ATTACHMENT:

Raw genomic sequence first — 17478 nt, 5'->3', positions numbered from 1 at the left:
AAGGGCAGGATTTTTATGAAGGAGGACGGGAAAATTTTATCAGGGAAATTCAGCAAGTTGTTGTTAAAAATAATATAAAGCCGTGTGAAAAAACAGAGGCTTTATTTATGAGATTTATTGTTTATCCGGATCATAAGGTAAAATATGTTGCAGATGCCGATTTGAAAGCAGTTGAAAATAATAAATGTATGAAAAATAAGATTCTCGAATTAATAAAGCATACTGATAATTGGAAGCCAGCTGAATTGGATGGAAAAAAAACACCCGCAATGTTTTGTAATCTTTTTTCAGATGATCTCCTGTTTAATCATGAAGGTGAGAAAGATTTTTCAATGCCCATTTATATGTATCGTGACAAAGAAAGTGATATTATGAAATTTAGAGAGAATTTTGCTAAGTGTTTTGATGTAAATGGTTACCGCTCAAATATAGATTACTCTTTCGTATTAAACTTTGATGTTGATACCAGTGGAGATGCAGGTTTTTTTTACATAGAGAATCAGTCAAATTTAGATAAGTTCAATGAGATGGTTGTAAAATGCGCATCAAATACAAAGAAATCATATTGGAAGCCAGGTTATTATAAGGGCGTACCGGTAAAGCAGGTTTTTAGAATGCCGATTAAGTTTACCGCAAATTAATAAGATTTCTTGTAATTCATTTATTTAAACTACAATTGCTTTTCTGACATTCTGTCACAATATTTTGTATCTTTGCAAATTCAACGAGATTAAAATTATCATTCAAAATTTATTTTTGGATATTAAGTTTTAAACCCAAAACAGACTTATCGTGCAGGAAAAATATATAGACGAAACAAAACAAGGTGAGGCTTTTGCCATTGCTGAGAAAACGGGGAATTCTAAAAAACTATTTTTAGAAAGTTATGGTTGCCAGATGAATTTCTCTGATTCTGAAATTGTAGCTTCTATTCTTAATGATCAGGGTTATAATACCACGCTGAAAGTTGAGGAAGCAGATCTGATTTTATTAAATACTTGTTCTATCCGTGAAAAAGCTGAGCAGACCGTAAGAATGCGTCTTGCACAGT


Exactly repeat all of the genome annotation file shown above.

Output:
Raw genomic sequence first — 17478 nt, 5'->3', positions numbered from 1 at the left:
AAGGGCAGGATTTTTATGAAGGAGGACGGGAAAATTTTATCAGGGAAATTCAGCAAGTTGTTGTTAAAAATAATATAAAGCCGTGTGAAAAAACAGAGGCTTTATTTATGAGATTTATTGTTTATCCGGATCATAAGGTAAAATATGTTGCAGATGCCGATTTGAAAGCAGTTGAAAATAATAAATGTATGAAAAATAAGATTCTCGAATTAATAAAGCATACTGATAATTGGAAGCCAGCTGAATTGGATGGAAAAAAAACACCCGCAATGTTTTGTAATCTTTTTTCAGATGATCTCCTGTTTAATCATGAAGGTGAGAAAGATTTTTCAATGCCCATTTATATGTATCGTGACAAAGAAAGTGATATTATGAAATTTAGAGAGAATTTTGCTAAGTGTTTTGATGTAAATGGTTACCGCTCAAATATAGATTACTCTTTCGTATTAAACTTTGATGTTGATACCAGTGGAGATGCAGGTTTTTTTTACATAGAGAATCAGTCAAATTTAGATAAGTTCAATGAGATGGTTGTAAAATGCGCATCAAATACAAAGAAATCATATTGGAAGCCAGGTTATTATAAGGGCGTACCGGTAAAGCAGGTTTTTAGAATGCCGATTAAGTTTACCGCAAATTAATAAGATTTCTTGTAATTCATTTATTTAAACTACAATTGCTTTTCTGACATTCTGTCACAATATTTTGTATCTTTGCAAATTCAACGAGATTAAAATTATCATTCAAAATTTATTTTTGGATATTAAGTTTTAAACCCAAAACAGACTTATCGTGCAGGAAAAATATATAGACGAAACAAAACAAGGTGAGGCTTTTGCCATTGCTGAGAAAACGGGGAATTCTAAAAAACTATTTTTAGAAAGTTATGGTTGCCAGATGAATTTCTCTGATTCTGAAATTGTAGCTTCTATTCTTAATGATCAGGGTTATAATACCACGCTGAAAGTTGAGGAAGCAGATCTGATTTTATTAAATACTTGTTCTATCCGTGAAAAAGCTGAGCAGACCGTAAGAATGCGTCTTGCACAGT